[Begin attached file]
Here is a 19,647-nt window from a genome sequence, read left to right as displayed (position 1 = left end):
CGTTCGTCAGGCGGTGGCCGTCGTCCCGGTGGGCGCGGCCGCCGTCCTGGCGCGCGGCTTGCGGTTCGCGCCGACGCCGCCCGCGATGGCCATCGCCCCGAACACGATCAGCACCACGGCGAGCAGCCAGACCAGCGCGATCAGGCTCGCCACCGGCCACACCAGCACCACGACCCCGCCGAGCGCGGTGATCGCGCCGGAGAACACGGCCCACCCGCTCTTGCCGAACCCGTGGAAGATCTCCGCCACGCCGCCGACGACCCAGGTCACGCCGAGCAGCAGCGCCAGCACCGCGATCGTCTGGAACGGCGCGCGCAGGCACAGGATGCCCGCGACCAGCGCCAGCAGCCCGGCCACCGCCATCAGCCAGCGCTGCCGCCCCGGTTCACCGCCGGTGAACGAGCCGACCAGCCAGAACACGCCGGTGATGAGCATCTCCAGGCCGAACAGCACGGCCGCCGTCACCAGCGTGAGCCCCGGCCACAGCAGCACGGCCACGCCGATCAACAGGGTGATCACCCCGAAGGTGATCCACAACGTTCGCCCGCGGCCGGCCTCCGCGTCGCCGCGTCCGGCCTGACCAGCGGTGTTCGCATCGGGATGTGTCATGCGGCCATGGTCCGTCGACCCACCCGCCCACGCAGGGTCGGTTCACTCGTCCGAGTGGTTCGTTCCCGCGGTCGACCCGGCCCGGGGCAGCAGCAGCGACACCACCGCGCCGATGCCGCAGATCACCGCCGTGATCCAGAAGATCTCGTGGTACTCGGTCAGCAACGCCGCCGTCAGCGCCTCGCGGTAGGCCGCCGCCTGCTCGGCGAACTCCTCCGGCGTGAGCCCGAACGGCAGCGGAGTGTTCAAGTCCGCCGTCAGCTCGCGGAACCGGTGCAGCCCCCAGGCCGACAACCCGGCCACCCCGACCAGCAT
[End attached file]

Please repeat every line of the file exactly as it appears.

Here is a 19,647-nt window from a genome sequence, read left to right as displayed (position 1 = left end):
CGTTCGTCAGGCGGTGGCCGTCGTCCCGGTGGGCGCGGCCGCCGTCCTGGCGCGCGGCTTGCGGTTCGCGCCGACGCCGCCCGCGATGGCCATCGCCCCGAACACGATCAGCACCACGGCGAGCAGCCAGACCAGCGCGATCAGGCTCGCCACCGGCCACACCAGCACCACGACCCCGCCGAGCGCGGTGATCGCGCCGGAGAACACGGCCCACCCGCTCTTGCCGAACCCGTGGAAGATCTCCGCCACGCCGCCGACGACCCAGGTCACGCCGAGCAGCAGCGCCAGCACCGCGATCGTCTGGAACGGCGCGCGCAGGCACAGGATGCCCGCGACCAGCGCCAGCAGCCCGGCCACCGCCATCAGCCAGCGCTGCCGCCCCGGTTCACCGCCGGTGAACGAGCCGACCAGCCAGAACACGCCGGTGATGAGCATCTCCAGGCCGAACAGCACGGCCGCCGTCACCAGCGTGAGCCCCGGCCACAGCAGCACGGCCACGCCGATCAACAGGGTGATCACCCCGAAGGTGATCCACAACGTTCGCCCGCGGCCGGCCTCCGCGTCGCCGCGTCCGGCCTGACCAGCGGTGTTCGCATCGGGATGTGTCATGCGGCCATGGTCCGTCGACCCACCCGCCCACGCAGGGTCGGTTCACTCGTCCGAGTGGTTCGTTCCCGCGGTCGACCCGGCCCGGGGCAGCAGCAGCGACACCACCGCGCCGATGCCGCAGATCACCGCCGTGATCCAGAAGATCTCGTGGTACTCGGTCAGCAACGCCGCCGTCAGCGCCTCGCGGTAGGCCGCCGCCTGCTCGGCGAACTCCTCCGGCGTGAGCCCGAACGGCAGCGGAGTGTTCAAGTCCGCCGTCAGCTCGCGGAACCGGTGCAGCCCCCAGGCCGACAACCCGGCCACCCCGACCAGCAT